Z is for Zion

Journey’s End

Zion is journey’s end. This is true for this A to Z project but also true for pilgrims of old who equated Zion with Jerusalem. It is also true today for pilgrims of a different sort who see life as ‘the life of faith’. For such modern day pilgrims, Zion is where God is and captures the hope and anticipation of resurrection and eternal life. As our journey’s end Zion is wholly positive. How could this be otherwise when Yahweh is there awaiting the pilgrim or disciple? The word Zion and especially the word Zionist, however, can have other more difficult connotations. The word Zionist and how one uses it can quickly be seen as taking sides in the complex issues of the Middle-East.

In this post Zion refers to (i) Jerusalem during the time of biblical events and the writing of the Hebrew Bible, and (ii) the eschatological destination mentioned above. Below we look at both of these in turn by considering the use of the word Zion in the fifteen psalms known as the Psalms of Ascents.

Psalms of Ascents and Zion

The Hebrew Bible’s Book of Psalms, or Psalter, has 150 psalms arranged in five books. For many years scholarship on the psalms focused so hard on the genre of the psalms that this led to the conclusion that the psalms were an anthology. More than that, it was assumed that little, if any, care had been given to the arrangement of the psalms for the editor or editors of the Psalter. This conclusion was odd for a number of reasons. One of the more obvious contradictions was the apparent existence of prior collections of psalms now demarcated by headings or opening phrases. These include:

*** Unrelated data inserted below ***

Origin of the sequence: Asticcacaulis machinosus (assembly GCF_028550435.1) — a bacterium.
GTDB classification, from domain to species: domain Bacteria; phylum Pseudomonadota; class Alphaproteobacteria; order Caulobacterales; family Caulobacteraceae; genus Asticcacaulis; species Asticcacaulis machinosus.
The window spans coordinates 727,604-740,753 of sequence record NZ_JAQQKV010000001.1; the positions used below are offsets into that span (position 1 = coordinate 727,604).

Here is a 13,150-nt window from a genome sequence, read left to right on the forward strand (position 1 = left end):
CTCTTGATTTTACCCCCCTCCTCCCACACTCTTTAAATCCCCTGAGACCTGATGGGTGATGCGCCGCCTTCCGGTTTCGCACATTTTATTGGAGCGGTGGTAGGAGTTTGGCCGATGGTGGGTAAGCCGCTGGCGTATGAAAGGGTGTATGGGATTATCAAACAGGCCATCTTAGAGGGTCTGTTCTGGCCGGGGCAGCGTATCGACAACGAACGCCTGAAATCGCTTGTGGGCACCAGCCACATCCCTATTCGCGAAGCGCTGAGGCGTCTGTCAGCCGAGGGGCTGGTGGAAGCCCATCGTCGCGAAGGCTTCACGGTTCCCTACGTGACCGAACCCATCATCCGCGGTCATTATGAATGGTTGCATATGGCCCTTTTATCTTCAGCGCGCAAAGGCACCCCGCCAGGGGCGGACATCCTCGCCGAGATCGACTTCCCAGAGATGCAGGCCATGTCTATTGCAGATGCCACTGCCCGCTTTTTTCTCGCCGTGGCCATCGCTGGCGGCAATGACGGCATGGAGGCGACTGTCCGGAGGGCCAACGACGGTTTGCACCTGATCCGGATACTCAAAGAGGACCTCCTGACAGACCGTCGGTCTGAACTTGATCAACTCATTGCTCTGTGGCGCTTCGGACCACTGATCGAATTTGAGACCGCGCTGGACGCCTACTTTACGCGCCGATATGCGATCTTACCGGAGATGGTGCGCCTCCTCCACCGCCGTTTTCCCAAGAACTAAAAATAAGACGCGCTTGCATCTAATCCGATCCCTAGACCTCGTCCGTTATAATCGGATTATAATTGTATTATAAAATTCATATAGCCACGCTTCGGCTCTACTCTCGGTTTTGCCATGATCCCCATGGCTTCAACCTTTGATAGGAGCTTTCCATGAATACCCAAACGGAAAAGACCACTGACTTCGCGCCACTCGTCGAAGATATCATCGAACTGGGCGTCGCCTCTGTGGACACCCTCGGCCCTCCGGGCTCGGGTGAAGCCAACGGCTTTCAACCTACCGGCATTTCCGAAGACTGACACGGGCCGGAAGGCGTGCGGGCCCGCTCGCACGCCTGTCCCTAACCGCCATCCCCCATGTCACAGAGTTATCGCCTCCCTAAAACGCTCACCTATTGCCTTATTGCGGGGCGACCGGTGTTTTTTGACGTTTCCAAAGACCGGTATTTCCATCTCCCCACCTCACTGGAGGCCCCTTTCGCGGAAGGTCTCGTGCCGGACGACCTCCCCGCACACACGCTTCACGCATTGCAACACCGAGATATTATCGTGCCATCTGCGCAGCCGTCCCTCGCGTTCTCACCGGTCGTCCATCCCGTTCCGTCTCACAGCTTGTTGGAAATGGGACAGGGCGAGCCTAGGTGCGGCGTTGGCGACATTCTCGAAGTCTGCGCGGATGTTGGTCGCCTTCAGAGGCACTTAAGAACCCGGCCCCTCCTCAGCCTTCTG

• The Asaph Psalms (50, 73–83).
  • The Psalms of the Sons of Korah (42, 44–49, 84–85, 87–88).
  • The Psalms of Ascents (120–134).
  • The Hallel Psalms (113–118, 146–150).
  • The ‘YHWH Malak’ Psalms (47, 93, 96–99).

The Psalms of Ascents stand out in particular as they are all consecutive and have a remarkable number of features that draw them together as not only as a collection but as a highly structured whole. Mitchell [1] helpfully explores the interconnectedness of these fifteen psalms.

The fifteen Psalms of Ascents have a strong focus on Zion. The words Zion and Jerusalem occur twelve times. The connection with Zion is greater than this word count, as the collection can be seen to be consistent with a pilgrimage to Jerusalem. In this way even those Psalms of Ascents which do not mention Zion or Jerusalem have this connection—and of course the very name Ascents refers either to the fifteen temple steps or the ascent into Jerusalem on ‘its holy hill’ (Mitchell [1] argues persuasively that it is both of these).

Zion and the Life of Faith